7.8 %)
Neutropenia (G4:
91.7 %);
Anaemia (G3/4:
9.4 %);
Febrile neutropenia;
Thrombocytopenia
(G4: 0.8 %)

Common
Uncommon
adverse reactions adverse
reactions

Immune system
disorders
Metabolism and
nutrition
disorders
Nervous system Peripheral sensory
disorders
neuropathy (G3:
0.4 %)

Hypersensitivity
(G3/4: 1.2 %)
Anorexia

Cardiac
disorders

Cardiac failure;
Arrhythmia (no
severe)

Vascular
disorders
Gastrointestinal
disorders

Skin and
subcutaneous
tissue disorders

Peripheral motor
neuropathy (G3/4:
0.4 %)

Hypotension
Nausea (G3/4:
5 %);
Stomatitis (G3/4:
7.8 %);
Diarrhoea (G3/4:
6.2 %);
Vomiting (G3/4:
5 %);
Constipation
Alopecia;
Nail disorders
(severe 0.4 %);
Skin reaction (no
severe)

Musculoskeletal
and connective
tissue disorders
General
Asthenia (severe:

Myalgia

Infusion site

MedDRA
system organ
classes

Very common
adverse reactions

Common
Uncommon
adverse reactions adverse
reactions

disorders and
administration
site conditions

8.1 %);
Fluid retention
(severe: 1.2 %);
Pain

reaction

Investigations

G3/4 Blood
bilirubin
increased
(< 2.5 %);
G3/4 Blood
alkaline
phosphatase
increased
(< 2.5 %)

G3/4 AST
increased
(< 1 %);
G3/4 ALT
increased
(< 1 %)

Tabulated list of adverse reactions in non-small cell lung cancer for Docetaxel
75 mg/m² in combination with cisplatin
MedDRA
system organ
classes
Infections and
infestations
Blood and
lymphatic
system
disorders

Very common
adverse reactions

Infection (G3/4:
5.7 %)
Neutropenia (G4:
51.5 %);
Anaemia (G3/4:
6.9 %);
Thrombocytopenia
(G4:0.5 %)
Immune system Hypersensitivity
disorders
(G3/4: 2.5 %)
Metabolism and Anorexia
nutrition
disorders
Nervous system Peripheral sensory
disorders
neuropathy (G3:
3.7 %);
Peripheral motor
neuropathy (G3/4:
2 %)
Cardiac
disorders
Vascular
disorders

Common
adverse
reactions

Uncommon
adverse
reactions

Febrile
neutropenia

Arrhythmia
(G3/4: 0.7 %)
Hypotension
(G3/4:
0.7 %)

Cardiac failure

MedDRA
system organ
classes

Very common
adverse reactions

Common
adverse
reactions

Uncommon
adverse
reactions

Gastrointestinal
disorders

Nausea (G3/4:
Constipation
9.6 %);
Vomiting (G3/4:
7.6 %);
Diarrhoea (G3/4:
6.4 %);
Stomatitis (G3/4:
2 %)
Skin and
Alopecia;
subcutaneous
Nail disorders
tissue disorders (severe 0.7 %);
Skin reaction (G3/4:
0.2 %)
Musculoskeletal Myalgia (severe:
and connective 0.5 %)
tissue disorders
General
Asthenia (severe:
Infusion site
disorders and
9.9 %);
reaction;
administration
Fluid retention
Pain
site conditions
(severe:
0.7 %);
Fever (G3/4: 1.2 %)
Investigations
G3/4 Blood
bilirubin
increased
(2.1 %);
G3/4 ALT
increased
(1.3 %)

G3/4 AST
increased
(0.5 %);
G3/4 Blood
alkaline
phosphatase
increased
(0.3 %)

Tabulated list of adverse reactions in breast cancer for Docetaxel 100 mg/m² in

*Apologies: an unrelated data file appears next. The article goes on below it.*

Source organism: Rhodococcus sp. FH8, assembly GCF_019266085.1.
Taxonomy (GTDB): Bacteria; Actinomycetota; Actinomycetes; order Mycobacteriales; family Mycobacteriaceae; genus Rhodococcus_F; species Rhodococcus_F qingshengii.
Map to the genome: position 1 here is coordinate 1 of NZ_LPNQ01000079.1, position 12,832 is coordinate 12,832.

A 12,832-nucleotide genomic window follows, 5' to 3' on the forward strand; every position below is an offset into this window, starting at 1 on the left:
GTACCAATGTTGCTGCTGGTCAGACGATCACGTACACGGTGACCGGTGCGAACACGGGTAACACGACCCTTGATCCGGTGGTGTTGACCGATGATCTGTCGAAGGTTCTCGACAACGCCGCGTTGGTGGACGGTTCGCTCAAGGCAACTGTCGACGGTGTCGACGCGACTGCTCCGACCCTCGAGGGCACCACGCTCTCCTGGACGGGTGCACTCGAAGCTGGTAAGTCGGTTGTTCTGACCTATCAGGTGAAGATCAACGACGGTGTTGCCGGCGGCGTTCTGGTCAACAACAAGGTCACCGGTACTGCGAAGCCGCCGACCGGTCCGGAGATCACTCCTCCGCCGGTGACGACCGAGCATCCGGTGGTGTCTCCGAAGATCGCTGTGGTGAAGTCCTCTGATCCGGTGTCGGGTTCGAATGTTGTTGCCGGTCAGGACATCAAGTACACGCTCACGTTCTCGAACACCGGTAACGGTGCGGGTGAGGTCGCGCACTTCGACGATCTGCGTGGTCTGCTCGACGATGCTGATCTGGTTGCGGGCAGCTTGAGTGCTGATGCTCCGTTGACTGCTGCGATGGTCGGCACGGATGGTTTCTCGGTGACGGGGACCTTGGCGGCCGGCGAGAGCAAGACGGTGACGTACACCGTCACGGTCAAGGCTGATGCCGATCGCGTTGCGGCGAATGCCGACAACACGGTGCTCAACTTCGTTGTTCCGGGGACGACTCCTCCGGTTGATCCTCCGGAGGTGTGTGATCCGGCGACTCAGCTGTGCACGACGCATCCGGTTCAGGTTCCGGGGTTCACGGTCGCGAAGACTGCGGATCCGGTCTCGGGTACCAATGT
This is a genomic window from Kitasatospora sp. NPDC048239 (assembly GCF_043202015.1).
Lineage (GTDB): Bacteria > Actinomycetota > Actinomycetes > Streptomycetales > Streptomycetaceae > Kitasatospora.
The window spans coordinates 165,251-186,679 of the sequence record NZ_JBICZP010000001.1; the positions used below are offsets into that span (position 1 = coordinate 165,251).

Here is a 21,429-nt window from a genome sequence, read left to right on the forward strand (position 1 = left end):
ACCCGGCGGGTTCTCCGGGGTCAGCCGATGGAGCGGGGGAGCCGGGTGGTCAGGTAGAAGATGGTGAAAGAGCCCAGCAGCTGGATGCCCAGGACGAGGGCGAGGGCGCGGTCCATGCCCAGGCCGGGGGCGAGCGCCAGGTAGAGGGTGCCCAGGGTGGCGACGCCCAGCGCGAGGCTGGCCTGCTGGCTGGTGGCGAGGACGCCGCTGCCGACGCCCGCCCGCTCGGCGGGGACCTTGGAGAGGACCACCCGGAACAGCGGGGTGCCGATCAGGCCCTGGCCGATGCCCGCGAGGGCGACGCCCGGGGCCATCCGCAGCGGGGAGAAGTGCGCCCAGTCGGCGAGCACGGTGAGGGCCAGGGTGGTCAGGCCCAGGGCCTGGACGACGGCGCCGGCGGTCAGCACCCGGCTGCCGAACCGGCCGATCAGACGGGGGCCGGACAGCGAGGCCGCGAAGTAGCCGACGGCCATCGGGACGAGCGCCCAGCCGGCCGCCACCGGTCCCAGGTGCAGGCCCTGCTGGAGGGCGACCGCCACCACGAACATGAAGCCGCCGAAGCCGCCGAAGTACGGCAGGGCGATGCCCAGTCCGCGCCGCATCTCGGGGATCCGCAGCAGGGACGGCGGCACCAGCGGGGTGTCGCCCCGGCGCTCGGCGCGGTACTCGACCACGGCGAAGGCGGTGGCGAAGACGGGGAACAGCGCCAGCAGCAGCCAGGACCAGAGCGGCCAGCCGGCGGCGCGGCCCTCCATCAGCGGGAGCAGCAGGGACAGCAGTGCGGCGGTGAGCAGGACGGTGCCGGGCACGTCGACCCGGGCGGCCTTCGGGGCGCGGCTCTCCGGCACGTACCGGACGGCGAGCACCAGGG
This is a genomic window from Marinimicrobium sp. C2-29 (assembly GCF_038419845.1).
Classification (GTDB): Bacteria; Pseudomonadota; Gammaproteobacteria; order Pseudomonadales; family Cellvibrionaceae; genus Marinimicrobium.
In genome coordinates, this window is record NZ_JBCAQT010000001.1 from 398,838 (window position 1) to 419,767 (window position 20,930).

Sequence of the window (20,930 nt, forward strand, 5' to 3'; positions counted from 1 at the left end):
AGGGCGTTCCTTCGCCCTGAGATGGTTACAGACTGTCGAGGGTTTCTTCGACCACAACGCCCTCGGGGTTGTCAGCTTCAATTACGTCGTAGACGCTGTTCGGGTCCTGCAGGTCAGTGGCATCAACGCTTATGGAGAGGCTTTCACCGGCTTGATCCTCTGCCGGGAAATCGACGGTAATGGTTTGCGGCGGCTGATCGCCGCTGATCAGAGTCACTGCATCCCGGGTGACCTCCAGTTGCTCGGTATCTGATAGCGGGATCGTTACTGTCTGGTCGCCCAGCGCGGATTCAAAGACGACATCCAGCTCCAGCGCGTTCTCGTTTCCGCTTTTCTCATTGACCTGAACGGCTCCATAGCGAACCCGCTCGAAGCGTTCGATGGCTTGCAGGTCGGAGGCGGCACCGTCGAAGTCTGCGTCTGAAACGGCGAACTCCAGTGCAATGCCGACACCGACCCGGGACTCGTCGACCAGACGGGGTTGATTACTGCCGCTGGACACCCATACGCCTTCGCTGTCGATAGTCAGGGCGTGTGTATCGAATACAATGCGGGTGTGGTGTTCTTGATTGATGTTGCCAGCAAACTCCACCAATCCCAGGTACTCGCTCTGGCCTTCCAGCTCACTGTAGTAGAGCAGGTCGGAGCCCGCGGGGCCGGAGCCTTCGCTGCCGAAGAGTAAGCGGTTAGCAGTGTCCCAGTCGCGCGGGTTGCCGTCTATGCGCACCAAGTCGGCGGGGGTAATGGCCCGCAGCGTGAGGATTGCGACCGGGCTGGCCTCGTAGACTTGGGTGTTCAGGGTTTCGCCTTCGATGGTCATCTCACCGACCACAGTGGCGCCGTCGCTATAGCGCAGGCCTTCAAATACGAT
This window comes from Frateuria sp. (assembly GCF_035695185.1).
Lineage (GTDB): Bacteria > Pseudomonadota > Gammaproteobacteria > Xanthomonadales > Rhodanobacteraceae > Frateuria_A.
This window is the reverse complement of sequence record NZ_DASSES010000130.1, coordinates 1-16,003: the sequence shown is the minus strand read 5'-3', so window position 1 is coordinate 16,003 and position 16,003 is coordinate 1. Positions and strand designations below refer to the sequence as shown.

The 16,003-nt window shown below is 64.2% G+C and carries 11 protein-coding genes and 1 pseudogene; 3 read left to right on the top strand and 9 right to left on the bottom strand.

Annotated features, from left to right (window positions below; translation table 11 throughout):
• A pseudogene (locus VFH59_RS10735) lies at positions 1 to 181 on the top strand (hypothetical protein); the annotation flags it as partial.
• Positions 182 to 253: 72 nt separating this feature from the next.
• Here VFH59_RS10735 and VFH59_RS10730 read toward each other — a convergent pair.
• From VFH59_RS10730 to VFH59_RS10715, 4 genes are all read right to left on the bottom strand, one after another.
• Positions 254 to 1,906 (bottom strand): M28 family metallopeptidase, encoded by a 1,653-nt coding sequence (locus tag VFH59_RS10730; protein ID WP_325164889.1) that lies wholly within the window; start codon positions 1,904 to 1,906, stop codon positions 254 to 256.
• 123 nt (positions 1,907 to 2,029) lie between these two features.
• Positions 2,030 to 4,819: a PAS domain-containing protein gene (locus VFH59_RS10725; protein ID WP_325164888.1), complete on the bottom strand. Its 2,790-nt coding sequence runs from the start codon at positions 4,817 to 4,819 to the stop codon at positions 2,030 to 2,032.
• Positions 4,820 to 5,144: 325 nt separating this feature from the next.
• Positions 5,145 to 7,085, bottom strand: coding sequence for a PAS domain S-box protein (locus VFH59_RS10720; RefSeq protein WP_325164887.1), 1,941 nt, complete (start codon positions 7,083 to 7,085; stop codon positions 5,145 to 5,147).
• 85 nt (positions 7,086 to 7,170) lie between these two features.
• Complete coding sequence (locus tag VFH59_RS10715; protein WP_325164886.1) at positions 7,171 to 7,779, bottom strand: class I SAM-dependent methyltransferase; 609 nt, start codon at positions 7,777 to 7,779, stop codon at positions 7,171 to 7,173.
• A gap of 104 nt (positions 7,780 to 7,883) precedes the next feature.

combination with trastuzumab
MedDRA system
organ classes

Very common adverse
reactions

Blood and
lymphatic system
disorders

Neutropenia (G3/4: 32 %);
Febrile neutropenia
(includes neutropenia
associated with fever and
antibiotic use) or
neutropenic sepsis
Anorexia

Metabolism and
nutrition disorders
Psychiatric

Insomnia

Common adverse
reactions

MedDRA system
organ classes
disorders
Nervous system
disorders
Eye disorders
Cardiac disorders
Vascular disorders
Respiratory,
thoracic and
mediastinal
disorders
Gastrointestinal
disorders

Skin and
subcutaneous
tissue disorders
Musculoskeletal
and connective
tissue disorders
General disorders
and administration
site conditions

Investigations

Very common adverse
reactions

Common adverse
reactions

Paresthesia; Headache;
Dysgeusia; Hypoaesthesia
Lacrimation increased;
Conjunctivitis
Cardiac failure
Lymphoedema
Epistaxis;
Pharyngolaryngeal pain;
Nasopharyngitis;
Dyspnoea; Cough;
Rhinorrhoea
Nausea; Diarrhoea;
Vomiting; Constipation;
Stomatitis; Dyspepsia;
Abdominal pain
Alopecia; Erythema; Rash;
Nail disorders
Myalgia; Arthralgia; Pain in
extremity; Bone pain; Back
pain
Asthenia; Oedema
Lethargy
peripheral; Pyrexia;
Fatigue; Mucosal
inflammation; Pain;
Influenza like illness; Chest
pain; Chills
Weight increased

Description of selected adverse reactions in breast cancer for Docetaxel
100 mg/m² in combination with trastuzumab
Blood and lymphatic system disorders
Very common: Haematological toxicity was increased in patients receiving
trastuzumab and docetaxel, compared with docetaxel alone (32 % grade 3/4
neutropenia versus 22 %, using NCI-CTC criteria). Note that this is likely to
be an underestimate since docetaxel alone at a dose of 100 mg/m² is known to
result in neutropenia in 97 % of patients, 76 % grade 4, based on nadir blood
counts. The incidence of febrile neutropenia/neutropenic sepsis was also
increased in patients treated with Herceptin plus docetaxel (23 % versus 17 %
for patients treated with docetaxel alone).
Cardiac disorders